Microsoft Surprised By “How Negative” World Reaction Was To Xbox One DRM
Microsoft’s director of product planning Albert Penello has come out in a recent interview to say that while the firm expected controversy over its original plan for its next generation console, it was surprised by “how negative” the reaction to the Xbox One DRM really was.
“If I had to go back and wish that I could rewind time and redo one thing, that would be the one thing,” he told Rev3Games, while also admitting flaws in Microsoft’s messaging.
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“I think with time, people have understood what we were trying to do, and in fact I’m sure you’ve seen it with the fans. They were saying, ‘God, I wish some of this stuff would come back’,” he said, most likely referencing the whole Family Sharing plan that was axed, but can still work with digital content.
“People got in their minds that what we were trying to do was evil or anti-customer when, in fact, we were looking at what Steam does, we were looking at what iOS is going, we were looking where the customers were going and saying ‘I think we can actually give you a better all-digital experience.”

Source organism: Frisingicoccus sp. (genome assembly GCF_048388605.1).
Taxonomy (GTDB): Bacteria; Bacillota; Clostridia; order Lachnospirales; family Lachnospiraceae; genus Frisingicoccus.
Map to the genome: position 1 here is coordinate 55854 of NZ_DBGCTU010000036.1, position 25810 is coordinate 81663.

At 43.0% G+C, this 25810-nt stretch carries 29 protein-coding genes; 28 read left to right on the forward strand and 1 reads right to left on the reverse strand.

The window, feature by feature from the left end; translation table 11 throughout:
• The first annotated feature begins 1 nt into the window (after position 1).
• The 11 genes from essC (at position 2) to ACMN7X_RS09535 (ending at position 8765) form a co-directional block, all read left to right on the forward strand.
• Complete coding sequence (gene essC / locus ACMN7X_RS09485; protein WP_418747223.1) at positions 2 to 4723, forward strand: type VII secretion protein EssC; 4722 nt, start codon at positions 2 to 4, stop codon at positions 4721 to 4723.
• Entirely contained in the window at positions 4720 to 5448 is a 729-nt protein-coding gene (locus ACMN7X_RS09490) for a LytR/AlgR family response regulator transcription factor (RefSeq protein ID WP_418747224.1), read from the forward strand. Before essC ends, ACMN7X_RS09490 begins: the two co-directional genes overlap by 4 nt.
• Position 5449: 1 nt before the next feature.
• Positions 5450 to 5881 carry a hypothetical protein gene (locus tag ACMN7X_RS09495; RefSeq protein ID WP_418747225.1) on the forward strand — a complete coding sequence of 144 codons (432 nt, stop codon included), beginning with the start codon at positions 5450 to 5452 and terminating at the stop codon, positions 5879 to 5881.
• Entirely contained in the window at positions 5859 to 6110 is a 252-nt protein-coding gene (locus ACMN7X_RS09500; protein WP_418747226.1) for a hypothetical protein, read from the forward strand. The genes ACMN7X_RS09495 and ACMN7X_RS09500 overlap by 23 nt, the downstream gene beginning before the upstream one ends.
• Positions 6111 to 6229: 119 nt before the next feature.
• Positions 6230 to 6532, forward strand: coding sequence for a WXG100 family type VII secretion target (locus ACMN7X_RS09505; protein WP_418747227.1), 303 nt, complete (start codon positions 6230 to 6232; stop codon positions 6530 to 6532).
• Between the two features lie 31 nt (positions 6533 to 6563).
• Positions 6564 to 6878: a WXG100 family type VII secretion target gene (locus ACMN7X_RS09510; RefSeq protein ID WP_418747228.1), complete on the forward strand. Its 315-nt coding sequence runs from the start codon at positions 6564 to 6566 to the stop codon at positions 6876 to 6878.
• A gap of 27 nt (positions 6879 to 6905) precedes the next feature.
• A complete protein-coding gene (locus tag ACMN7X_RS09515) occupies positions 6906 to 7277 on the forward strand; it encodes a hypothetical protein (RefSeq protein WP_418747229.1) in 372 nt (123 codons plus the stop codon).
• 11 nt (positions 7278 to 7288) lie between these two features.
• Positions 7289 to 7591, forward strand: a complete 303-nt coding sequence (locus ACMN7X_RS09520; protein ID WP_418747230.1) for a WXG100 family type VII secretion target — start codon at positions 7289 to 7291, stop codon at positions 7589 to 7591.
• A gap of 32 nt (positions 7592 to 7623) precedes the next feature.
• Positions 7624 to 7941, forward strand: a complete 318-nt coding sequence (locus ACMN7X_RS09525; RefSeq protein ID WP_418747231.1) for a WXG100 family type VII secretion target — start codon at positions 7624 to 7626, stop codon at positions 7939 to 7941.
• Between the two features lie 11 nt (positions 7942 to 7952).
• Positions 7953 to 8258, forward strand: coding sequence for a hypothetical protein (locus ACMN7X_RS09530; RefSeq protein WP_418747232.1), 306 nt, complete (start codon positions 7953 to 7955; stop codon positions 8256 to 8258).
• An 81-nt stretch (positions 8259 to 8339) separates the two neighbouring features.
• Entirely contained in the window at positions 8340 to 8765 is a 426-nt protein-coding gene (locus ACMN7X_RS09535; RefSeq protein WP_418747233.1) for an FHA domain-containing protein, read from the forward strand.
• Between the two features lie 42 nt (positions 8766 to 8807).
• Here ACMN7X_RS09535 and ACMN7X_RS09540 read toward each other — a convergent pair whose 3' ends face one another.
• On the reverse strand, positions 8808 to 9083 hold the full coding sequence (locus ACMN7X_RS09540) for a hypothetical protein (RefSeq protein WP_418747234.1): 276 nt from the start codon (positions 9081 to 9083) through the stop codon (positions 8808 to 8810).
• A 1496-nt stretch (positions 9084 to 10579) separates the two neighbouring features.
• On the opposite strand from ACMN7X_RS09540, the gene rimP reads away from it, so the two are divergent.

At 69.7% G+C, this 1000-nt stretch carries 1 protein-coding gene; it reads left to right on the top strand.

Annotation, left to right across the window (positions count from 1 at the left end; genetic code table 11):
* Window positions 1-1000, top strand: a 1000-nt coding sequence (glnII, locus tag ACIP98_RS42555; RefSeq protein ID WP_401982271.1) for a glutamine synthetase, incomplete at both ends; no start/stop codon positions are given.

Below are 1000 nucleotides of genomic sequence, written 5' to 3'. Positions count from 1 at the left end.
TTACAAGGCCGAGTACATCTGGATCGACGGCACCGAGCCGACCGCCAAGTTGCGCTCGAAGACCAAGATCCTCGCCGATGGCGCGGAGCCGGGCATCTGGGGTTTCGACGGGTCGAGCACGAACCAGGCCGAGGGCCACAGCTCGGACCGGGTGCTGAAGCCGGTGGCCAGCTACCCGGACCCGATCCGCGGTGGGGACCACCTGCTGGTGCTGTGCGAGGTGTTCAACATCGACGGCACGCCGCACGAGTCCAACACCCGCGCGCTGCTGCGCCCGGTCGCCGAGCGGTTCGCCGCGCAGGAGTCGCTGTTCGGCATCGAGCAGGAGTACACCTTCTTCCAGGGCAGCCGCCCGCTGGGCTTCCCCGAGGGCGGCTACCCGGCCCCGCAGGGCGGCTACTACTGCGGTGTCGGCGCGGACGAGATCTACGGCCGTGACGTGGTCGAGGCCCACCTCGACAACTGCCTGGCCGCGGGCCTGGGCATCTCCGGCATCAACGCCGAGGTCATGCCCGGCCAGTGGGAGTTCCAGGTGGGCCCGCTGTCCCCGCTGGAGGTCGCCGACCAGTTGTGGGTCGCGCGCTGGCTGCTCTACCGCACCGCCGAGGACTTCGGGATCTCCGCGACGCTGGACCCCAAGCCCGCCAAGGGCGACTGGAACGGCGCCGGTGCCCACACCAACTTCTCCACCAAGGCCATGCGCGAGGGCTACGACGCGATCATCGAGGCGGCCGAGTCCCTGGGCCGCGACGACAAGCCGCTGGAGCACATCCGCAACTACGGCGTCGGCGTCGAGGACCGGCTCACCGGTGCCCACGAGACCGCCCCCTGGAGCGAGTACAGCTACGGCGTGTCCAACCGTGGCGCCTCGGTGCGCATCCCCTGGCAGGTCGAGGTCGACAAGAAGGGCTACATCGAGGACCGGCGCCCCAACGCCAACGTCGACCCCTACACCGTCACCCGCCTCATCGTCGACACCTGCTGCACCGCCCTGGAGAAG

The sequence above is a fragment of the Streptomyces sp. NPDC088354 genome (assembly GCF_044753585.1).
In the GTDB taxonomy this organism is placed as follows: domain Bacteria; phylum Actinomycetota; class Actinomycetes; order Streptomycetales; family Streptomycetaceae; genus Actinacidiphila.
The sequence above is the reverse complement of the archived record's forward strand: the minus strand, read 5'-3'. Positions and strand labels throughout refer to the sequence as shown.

“So was I surprised that people had a reaction to it? No. I mean, we knew it was going to be a controversial decision. Was I surprised how negative the reaction was going to be? Yes,” said Penello.
“We were surprised at how vocal it was, we were surprised at the reaction and the assumptions that people had about what we were trying to do. So we did the famous ‘180’.”
But Penello insists that an all-digital future is definitely on the horizon.
“Nobody debates there’s going to be a world, whether it’s this gen, or next-gen, that discs are going to go away, it’s gone away in just about every medium,” he said.
“I think if anything we thought it was going to happen sooner than the customer. We took a hard stance on it.
“I hope that in some point in the future some of those cool features – some of the Family Sharing, the household sharing stuff, the games are always with you – we want to bring that stuff back.”
I’ve got to be honest here and say that I think at times Microsoft are a little delusional about the whole Xbox One DRM and such. Even if you’re a major fan you’ve got to admit their heads were in weird places over all this. I mean firstly, it wasn’t just the DRM fans were upset about.
I spoke at length about how their terrible communication and unnecessary restrictions were a large part of the negative reactions, and the company itself did next to nothing to try and remove any consumer fears or fix their stance.
I’m also sure that a digital future is imminent, but it’s easy to stand there and say “oh the future is digital” without considering the journey it takes to actually move there. I have been reminded a lot over this year of how Steam used to be hated back in its day, and now it’s loved by consumers, including myself, for offerings like its Steam sales and convenience.
The point is, you don’t just wake up one day and say “it’s digital time!” You actually have to move there gradually.